Why Balloon Sinuplasty?
A Breakthrough in Endoscopic Sinus Surgery

Safe & Less Invasive
With Balloon Sinuplasty, there is no cutting of nasal bone or tissue. More than 330,000 patients suffering from sinusitis have been treated by physicians using Balloon Sinuplasty technology. With Balloon Sinuplasty, ENT doctors open inflamed sinuses in the same way that heart surgeons open up blocked arteries during balloon angioplasty. The procedure is less invasive than traditional sinus surgery, and effective at relieving symptoms of chronic sinusitis.
Proven Effective
Most chronic sinusitis patients report clinically meaningful improvement in sinus symptoms and quality of life through 2 years following surgery.
Fast Recovery
While recovery time varies with each patient, recovery is typically fast. In a study of in-office balloon dilation, most patients returned to work and normal activity within 2 days.
Available in the Office Under Local Anesthesia
Balloon Sinuplasty is now performed by some doctors in their office under local anesthesia.
Balloon Sinuplasty (BSP) is a safe procedure for many patients seeking relief from uncomfortable and painful sinusitis symptoms.

General Information and FAQ about Balloon Dilation Sinus Surgery (SINUPLASTY)
Almost everyone has experienced a sinus infection in their lifetime. The sinuses are outpouchings from the nose. Most people have develop sinuses in the forehead are, cheeks, and between the eyes, although there is some variability amongst individuals. The sinuses are connected to the nose by small tubes. Your nose and sinuses make about 1 liter of mucous a day! Normally, mucous drains from the sinuses to the nose. From the nose, it goes down to the back of the throat where it is swallowed. This mucous is normal and important for the natural cleaning process of the nose and sinuses. If the mucous is viscous or thicker, we may feel it as post-nasal drainage.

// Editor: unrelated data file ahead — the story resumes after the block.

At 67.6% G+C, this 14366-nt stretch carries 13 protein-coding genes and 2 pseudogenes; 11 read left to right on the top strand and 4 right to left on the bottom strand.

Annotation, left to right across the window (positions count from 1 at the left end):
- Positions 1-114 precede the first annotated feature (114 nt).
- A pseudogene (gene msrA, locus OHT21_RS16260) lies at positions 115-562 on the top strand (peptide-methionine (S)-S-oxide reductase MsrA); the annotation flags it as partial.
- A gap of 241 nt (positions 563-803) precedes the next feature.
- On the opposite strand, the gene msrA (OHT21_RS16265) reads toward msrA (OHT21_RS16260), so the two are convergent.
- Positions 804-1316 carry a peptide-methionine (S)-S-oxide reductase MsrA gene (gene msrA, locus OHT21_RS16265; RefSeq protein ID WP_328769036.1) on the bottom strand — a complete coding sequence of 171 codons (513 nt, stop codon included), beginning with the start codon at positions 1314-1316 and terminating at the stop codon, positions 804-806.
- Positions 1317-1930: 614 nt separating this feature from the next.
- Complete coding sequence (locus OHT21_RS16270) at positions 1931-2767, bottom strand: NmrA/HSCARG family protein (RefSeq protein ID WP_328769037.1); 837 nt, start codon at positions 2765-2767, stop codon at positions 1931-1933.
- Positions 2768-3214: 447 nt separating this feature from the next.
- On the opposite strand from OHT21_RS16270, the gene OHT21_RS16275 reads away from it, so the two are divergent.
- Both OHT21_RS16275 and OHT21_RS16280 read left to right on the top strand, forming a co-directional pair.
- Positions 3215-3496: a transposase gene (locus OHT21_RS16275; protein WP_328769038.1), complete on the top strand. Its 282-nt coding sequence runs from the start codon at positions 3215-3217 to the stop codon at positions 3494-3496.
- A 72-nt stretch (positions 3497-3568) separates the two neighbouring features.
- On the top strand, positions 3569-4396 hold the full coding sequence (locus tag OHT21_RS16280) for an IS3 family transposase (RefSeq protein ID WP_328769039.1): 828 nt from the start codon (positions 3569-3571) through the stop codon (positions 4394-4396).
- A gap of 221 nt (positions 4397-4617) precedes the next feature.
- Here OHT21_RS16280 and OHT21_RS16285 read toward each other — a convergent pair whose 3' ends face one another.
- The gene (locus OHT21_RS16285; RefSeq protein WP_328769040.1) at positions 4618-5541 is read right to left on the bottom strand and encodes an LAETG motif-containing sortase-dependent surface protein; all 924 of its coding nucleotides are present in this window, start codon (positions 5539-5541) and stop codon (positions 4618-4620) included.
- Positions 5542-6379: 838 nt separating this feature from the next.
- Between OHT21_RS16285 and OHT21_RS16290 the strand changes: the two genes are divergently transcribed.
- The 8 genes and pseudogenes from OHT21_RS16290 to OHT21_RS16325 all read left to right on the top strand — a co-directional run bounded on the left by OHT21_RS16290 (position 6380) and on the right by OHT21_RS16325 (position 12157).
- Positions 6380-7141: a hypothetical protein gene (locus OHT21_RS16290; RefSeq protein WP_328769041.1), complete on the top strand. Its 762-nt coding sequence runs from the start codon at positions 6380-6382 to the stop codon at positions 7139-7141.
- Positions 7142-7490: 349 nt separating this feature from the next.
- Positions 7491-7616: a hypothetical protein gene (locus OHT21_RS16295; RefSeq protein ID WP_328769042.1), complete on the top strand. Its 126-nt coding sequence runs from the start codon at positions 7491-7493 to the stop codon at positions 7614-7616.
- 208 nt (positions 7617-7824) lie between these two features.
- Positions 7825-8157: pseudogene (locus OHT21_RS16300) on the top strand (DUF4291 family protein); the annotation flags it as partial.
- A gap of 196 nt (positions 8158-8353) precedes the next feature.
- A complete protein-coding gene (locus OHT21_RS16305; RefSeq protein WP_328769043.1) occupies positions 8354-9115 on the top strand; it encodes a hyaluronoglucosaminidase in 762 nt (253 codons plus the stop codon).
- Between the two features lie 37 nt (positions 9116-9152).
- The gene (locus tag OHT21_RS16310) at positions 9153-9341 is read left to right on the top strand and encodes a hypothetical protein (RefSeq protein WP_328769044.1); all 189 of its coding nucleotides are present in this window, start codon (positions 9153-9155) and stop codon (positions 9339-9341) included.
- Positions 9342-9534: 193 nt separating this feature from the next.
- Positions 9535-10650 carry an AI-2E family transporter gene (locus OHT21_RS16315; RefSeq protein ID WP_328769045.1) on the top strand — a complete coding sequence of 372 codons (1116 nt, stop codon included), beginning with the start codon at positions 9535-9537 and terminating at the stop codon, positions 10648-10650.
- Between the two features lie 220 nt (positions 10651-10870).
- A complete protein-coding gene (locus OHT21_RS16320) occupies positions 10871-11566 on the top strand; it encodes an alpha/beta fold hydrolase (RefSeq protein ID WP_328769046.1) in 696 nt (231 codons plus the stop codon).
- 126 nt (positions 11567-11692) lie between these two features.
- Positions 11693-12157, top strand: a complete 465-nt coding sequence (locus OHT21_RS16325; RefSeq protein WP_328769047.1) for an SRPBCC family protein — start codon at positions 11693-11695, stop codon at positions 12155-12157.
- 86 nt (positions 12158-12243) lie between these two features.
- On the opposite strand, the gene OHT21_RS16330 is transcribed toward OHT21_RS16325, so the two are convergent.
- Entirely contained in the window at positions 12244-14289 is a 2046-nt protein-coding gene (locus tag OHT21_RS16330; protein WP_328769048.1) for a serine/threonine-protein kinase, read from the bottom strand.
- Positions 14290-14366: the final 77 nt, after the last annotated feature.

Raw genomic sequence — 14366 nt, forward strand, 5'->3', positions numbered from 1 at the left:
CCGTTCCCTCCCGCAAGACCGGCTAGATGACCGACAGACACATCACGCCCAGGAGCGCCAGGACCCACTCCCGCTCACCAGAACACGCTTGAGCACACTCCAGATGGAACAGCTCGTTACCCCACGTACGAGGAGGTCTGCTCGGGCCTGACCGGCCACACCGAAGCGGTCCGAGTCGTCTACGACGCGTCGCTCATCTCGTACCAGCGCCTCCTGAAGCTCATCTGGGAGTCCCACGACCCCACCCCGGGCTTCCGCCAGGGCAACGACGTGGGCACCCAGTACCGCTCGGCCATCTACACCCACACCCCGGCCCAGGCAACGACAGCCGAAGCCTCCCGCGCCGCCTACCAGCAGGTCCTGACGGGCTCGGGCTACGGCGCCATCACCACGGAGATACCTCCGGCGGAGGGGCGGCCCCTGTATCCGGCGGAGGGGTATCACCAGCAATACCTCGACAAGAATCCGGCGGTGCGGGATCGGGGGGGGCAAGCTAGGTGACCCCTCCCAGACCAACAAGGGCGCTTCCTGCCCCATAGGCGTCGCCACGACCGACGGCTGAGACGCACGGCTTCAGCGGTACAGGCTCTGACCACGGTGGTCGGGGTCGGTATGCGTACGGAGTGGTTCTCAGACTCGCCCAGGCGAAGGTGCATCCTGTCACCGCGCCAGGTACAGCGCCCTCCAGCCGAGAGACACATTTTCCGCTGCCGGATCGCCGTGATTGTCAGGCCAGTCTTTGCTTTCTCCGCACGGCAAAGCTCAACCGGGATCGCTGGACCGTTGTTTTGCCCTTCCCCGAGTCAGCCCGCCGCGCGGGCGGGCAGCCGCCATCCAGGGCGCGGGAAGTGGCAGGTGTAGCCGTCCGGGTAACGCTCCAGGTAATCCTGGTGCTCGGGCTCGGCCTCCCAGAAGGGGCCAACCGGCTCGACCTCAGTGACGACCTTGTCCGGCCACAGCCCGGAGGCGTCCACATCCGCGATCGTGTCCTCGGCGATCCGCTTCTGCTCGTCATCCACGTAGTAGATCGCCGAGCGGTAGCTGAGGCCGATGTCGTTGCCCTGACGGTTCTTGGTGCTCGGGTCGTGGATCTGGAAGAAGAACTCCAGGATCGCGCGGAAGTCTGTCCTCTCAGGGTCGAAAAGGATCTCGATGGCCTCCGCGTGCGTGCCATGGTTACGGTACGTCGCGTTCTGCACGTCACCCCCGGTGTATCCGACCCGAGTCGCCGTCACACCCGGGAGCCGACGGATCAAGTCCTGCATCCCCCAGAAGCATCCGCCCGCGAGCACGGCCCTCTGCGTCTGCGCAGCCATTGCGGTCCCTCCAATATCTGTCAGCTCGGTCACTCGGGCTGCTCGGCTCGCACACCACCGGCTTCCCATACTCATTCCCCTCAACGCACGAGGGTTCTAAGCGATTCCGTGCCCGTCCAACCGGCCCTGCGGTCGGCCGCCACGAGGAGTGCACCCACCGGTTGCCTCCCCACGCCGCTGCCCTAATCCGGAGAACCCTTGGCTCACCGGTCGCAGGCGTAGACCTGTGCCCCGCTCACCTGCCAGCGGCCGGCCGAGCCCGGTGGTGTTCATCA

“Sinusitis” is a term frequently applied to a variety of nasal symptoms, but specifically refers to inflammation or infection of the sinus lining. Symptoms of sinusitis may include nasal congestion, runny nose, post-nasal drainage, cough, facial pressure, and fatigue. Acute viral sinusitis (“the common cold”) is caused by viruses where acute bacterial sinusitis is caused by bacteria. They are really identical in symptoms, but differ in their length of symptoms. If the nasal symptoms do not improve after 7-10 days, or worsen after 5, you should consider seeing your doctor to discuss antibiotic use. Antibiotics are not helpful, and may be harmful if used inappropriately for viral illnesses.

It is estimated by the CDC that 32 million people suffer with chronic sinusitis. Chronic sinusitis is sinus problems lasting more than 3 months, which have not been cured with antibiotics, nasal steroid sprays, and other medical therapies. It is in these cases not cured by medical therapy where surgery may be recommended. Sinus surgery evolved during the 1980’s from a procedure involving incisions on the face and in the mouth to treat the sinuses, to surgeries that can be accomplished through the nostril, with no visible incisions. 200,000 to 350,000 people undergo sinus procedures every year. Many of these patients will have significant improvement in their daily symptoms and quality of life. While not a cure for all sinus problems, the surgery may be very helpful for these patients. The surgery involved removing tissue (lining and bone) from around the openings of the sinuses, where they connect to the nose. By enlarging these opening, the drainage of the sinuses necessary for good health can be improved.

Q: What is balloon dilation sinus surgery, or Balloon Sinuplasty?
A: Traditional functional endoscopic sinus surgery (FESS) involves the removal of tissues around the sinus openings using instruments and cameras through the nostril. This tissue removal assists in sinus drainage, but yields raw areas which must then heal. The balloon dilation technique instead moves the bone and lining within the nose to open the sinuses, but does not remove tissue. Healing times and bleeding are thus reduced.